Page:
Children’s apparel vendors attending WWDMAGIC are sticking with sure things by reinterpreting select bestsellers from their current fall season, as well as upcoming spring and summer.
This story first appeared in the February 3, 2009 issue of WWD. Subscribe Today.
Being recast with new silhouettes and trims are fake-fur coats, vests and shrugs; faux-leather pants, skirts and jackets; vests; plaids; tunics over bright-colored leggings or tights, and bloomers and fluffy petticoats with ruffles, tulle and crinoline. The current bohemian look is set to evolve into a more folkloric theme inspired in part by 18th-century French peasants and Czarist Russia.
“It’s all about reviving the classics with new attitude and value. That is what’s driving the business,” said Jamie Ross, a creative director and trend forecaster for The Doneger Group. By riding a trend over a few seasons, vendors can save money in design costs. The strategy also helps financially stressed families who still want to shop for what Ross calls “completer pieces” — fashion statements like shrugs, jackets or coats that relate to core wardrobes built over several seasons.
Ross said another key trend retailers have reported is school uniform skirts, shirts, pants, blouses and blazers as wardrobe staples that can be dressed up with mod shrugs, vests or leggings and skinny jeans in a “Gossip Girl”-inspired preppy look. For fall, designers will add ruffled blouses, jumpers with puckered pleats and cardigans to the trend.
“I can’t say enough about the cardigan,” Ross emphasized. She said knits are also slated for a new town-and-country haberdashery look, where blazers, in paisley, herringbone, tweed, velvet and pinstripes are expected to be signature pieces. Under this theme, designers plan soft, long-sleeve buffalo shirts in black and red, yellow, cobalt or white checks, worn with soft corduroy pants, skirts and jumpers.
Whimsical, fairy-tale dressing, popular for spring, is another trend to carry over for fall. “It’s a lot of mixing of romantic skirts and tulle and lace, tunics, beanies, pretty knit shrugs and a lot of leggings. It’s almost costume,” said Khalym Schell, a children’s fashion forecaster for Stylesight, New York.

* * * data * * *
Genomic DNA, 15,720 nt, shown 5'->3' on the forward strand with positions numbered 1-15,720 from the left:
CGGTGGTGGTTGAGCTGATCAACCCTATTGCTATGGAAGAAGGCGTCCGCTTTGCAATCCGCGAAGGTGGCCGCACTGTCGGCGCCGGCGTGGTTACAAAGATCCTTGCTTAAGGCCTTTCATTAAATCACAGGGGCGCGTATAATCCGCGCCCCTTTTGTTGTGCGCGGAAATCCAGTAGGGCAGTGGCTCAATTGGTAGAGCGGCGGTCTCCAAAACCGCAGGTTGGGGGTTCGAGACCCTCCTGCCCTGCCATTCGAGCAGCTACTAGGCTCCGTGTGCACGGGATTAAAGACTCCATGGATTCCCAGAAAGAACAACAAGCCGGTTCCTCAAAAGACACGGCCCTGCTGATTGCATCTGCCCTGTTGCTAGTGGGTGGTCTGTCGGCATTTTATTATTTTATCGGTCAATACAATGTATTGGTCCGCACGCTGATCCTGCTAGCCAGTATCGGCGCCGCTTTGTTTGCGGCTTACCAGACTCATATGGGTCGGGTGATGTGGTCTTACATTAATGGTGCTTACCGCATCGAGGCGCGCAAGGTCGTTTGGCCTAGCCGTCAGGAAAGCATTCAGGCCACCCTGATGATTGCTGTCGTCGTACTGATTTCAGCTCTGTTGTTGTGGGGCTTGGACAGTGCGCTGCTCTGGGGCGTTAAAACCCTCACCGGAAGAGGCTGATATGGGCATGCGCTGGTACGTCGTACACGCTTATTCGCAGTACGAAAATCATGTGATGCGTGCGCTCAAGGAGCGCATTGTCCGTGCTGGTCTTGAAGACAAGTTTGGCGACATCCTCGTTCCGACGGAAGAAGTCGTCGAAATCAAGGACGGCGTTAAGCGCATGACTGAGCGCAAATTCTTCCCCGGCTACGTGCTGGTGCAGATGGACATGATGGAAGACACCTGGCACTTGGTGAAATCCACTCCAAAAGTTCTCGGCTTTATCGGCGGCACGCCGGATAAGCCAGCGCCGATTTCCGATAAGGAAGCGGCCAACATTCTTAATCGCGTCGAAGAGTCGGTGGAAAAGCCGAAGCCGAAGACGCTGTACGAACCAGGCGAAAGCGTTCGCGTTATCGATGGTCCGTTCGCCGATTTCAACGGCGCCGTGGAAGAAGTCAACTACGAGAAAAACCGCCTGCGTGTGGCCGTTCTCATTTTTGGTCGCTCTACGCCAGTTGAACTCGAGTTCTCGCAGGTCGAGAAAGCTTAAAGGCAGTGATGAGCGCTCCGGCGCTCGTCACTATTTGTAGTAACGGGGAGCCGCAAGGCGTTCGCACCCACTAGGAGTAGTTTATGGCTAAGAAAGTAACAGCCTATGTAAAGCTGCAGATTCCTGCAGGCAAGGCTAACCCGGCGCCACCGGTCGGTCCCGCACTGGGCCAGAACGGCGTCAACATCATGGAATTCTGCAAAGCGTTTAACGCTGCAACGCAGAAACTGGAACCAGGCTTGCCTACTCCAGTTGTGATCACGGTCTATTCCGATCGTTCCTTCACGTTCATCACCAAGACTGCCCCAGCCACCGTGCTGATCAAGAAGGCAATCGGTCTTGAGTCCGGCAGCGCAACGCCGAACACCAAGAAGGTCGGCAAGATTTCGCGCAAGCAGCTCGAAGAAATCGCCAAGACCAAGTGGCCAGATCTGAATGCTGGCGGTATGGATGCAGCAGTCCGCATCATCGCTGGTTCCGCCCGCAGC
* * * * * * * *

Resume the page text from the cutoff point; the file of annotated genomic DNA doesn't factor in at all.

Sweet all-American tomboy looks pairing jumpers, tunics and skirts with patterned and colored leggings and tights, are also expected to remain popular next fall, Schell said, adding that the most public fans of the tomboy look are Malia and Sasha Obama, the President’s daughters. “The girls have a casual style that is pretty, but it’s not girly,” Schell said.
The first daughters’ potential influence on the children’s apparel market also is not being overlooked by the industry.
“What they wear is what the world sees and I think will also influence young girls,” said Bernadette Reis, president and design director of Biscotti Inc. in Oakland, Calif.
On election night, Malia wore one of Biscotti’s special occasion dresses, a sleeveless red taffeta bubble-hem sheath bought at Nordstrom. Ever since, the dress has been in demand, along with other classic silhouettes and play clothes under the company’s Biscotti or Kate Mack labels, Reis said.
The black satin dress with crystal pleating worn by Sasha election night also has become a bestseller and staple for its producer, New York-based Gerson & Gerson. The dress is being recast with other fabrics, and its crystal pleating used in other designs. “It’s been a good dress,” said Kevin Gray, sales manager.
Rita Nakouzi, U.S. director of fashion forecaster Promostyl, said the Obama girls’ fashion influence will be seen throughout the tween market, and as they get older, will help shape what teen girls wear. “I see Mrs. Obama and the girls putting American sportswear in the spotlight again,” Nakouzi said, calling the first daughters’ relaxed style more accessible to American shoppers, in contrast to celebrity kids.